By Madalena Araujo, CNN
A new documentary from producer and journalist Martin Smith gives insight into the series of failures and unheeded warning signs that allowed ISIS to grow into one of most brutal terrorist groups in the world.
The Rise of ISIS, by PBS’s FRONTLINE, draws on numerous interviews with both Iraqi politicians and U.S. decision makers. It points to Syria’s bloody civil war as the organization’s main breeding ground.
“Maliki's crackdown [on Sunnis] was a factor. But without Syria, I don't think ISIS would have become ISIS,” Smith told CNN’s Michael Holmes, in for Christiane Amanpour, on Tuesday.
Smith added that it was around 2011 that “Abu Bakr al-Baghdadi, the leader of then Al Qaeda in Iraq, the precursor to ISIS, sent a few men over into Syria and guerrilla movements need sanctuary and they need open spaces where they can exploit, grow.”
Some former Obama administration officials have criticized the President for not supporting moderate rebels earlier, so that extreme jihadi militants would not gain strength.
“But now many of those people, like his Defense secretary, his secretary of state, the head of the CIA, Petraeus, and indeed the chairman of the Joint Chiefs of Staff, all of whom were counseling him, now feel that in fact maybe had we been involved, things would have gone better. But again, we'll not know; it's a hypothetical,” Smith said.
Smith also made the point that the White House overlooked two crucial warnings concerning ISIS’s rapid expansion.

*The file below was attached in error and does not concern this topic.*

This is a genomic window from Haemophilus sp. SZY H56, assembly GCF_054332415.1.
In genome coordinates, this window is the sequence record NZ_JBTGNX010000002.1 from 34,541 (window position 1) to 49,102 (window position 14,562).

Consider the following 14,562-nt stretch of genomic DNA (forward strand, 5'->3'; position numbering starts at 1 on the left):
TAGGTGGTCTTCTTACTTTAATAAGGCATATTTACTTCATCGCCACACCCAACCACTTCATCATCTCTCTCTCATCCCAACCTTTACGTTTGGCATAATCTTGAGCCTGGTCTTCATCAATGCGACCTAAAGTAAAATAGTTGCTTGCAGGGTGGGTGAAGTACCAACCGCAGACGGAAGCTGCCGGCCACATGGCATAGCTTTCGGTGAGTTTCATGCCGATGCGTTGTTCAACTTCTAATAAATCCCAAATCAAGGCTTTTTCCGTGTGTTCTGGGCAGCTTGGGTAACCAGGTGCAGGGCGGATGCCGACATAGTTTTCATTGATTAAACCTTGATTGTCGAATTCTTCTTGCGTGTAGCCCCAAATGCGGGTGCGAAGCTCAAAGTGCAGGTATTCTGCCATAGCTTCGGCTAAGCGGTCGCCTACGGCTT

“One was the warning that ISIS was gaining strength in Syria and was threatening to come back into Iraq. They had already taken, of course, Fallujah in January of this year. But we get to June and they're threatening Mosul. Those warnings were taken and received at the White House,” he explained.
And then there was “the warning that they didn't get,” Smith added, “where there was, I think, an intelligence failure of some kind.” This had to do with “the fact that the Iraqi army was pretty much a shell. It had been gutted by Maliki, who had been fearing a coup d’état and had replaced many of the best commanders with cronies,” he said.
Despite the group’s recent territorial gains in Iraq and Syria, Smith does not think ISIS stands a chance of taking the Iraqi capital of Baghdad.
“I don't see the taking of Baghdad as a real possibility, at least in the short run and even in the long term. It's a Shia city. It's a city that must be more than 80 percent Shia. Militias are operating there in some strength. It's unlike Mosul, that was a Sunni city,” he said.